Gertz, L., Rodrigues, A., Cervieri, A., Salis, J. et al., "Force Measurement Applied in Rod Ball End the Suspension of an Automotive Prototype," SAE Technical Paper 2016-36-0444, 2016, doi:10.4271/2016-36-0444.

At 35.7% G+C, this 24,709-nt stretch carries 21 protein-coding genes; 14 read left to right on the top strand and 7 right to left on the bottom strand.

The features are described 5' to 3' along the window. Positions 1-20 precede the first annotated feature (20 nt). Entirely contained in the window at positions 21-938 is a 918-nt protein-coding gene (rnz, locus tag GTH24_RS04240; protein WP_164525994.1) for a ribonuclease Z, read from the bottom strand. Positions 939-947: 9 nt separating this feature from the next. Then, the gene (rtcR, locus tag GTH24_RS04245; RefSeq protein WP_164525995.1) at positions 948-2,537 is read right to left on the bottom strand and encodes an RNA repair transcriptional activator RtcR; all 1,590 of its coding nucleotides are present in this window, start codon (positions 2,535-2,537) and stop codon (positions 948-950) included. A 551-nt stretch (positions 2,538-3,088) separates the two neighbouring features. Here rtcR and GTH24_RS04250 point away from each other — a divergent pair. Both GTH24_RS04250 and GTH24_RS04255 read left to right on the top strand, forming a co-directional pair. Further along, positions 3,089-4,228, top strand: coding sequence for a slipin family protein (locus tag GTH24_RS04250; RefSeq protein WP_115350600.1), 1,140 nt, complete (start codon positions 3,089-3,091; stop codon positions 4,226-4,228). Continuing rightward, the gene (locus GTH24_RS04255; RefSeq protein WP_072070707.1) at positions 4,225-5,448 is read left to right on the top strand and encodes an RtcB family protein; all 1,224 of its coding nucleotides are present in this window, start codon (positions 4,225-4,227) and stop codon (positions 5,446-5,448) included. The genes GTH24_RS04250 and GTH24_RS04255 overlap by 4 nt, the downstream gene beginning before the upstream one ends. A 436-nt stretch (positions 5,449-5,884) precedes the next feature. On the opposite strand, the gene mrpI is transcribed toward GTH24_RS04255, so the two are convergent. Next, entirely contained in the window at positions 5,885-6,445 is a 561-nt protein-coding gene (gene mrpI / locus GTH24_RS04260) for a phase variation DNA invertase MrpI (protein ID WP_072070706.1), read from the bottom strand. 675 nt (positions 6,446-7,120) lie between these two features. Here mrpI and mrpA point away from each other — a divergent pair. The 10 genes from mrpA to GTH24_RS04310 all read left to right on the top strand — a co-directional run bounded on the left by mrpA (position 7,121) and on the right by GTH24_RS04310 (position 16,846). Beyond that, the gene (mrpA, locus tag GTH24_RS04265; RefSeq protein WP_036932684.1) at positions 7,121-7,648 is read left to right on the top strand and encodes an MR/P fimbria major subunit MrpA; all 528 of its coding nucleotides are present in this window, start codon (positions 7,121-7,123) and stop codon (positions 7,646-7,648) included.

This study aims to determine the force acting on the rod ball end of an automotive suspension prototype from competition, participant in the Brazilian Tourism Championship 2016, used in training and to determine the fast lap time. The rod ball end is manufactured in SAE 4140 steel with heat treatment (body and ball) and the bush of polyacetal. To determine the force on the rod ball end the lower balance arm was converted into two load cells, through the setting of strain gage in each of the arms that compose it. It was recorded runway images with a camera in the cockpit and another camera placed inside the vehicle with the rear wheel housing, making possible to observe the suspension movement. When the prototype makes a chicane, the centripetal force is higher because the radius curve is small, when is accelerated it generates a force in line with the wheel, the front bar is compressed even more, and the rear is tensioned, that generates a load near to zero in this bar. The greatest force applied to the rod ball end was 9600 N. The largest loads in the rod ball end were generated during curves outputs, because in this condition the centripetal forces and the forces aligned with the wheels generated by the transmission system are high. In curve inputs the loads are relatively smaller, since the braking forces are smaller than the acceleration forces. In the straight line the resultant force is low due to high speed.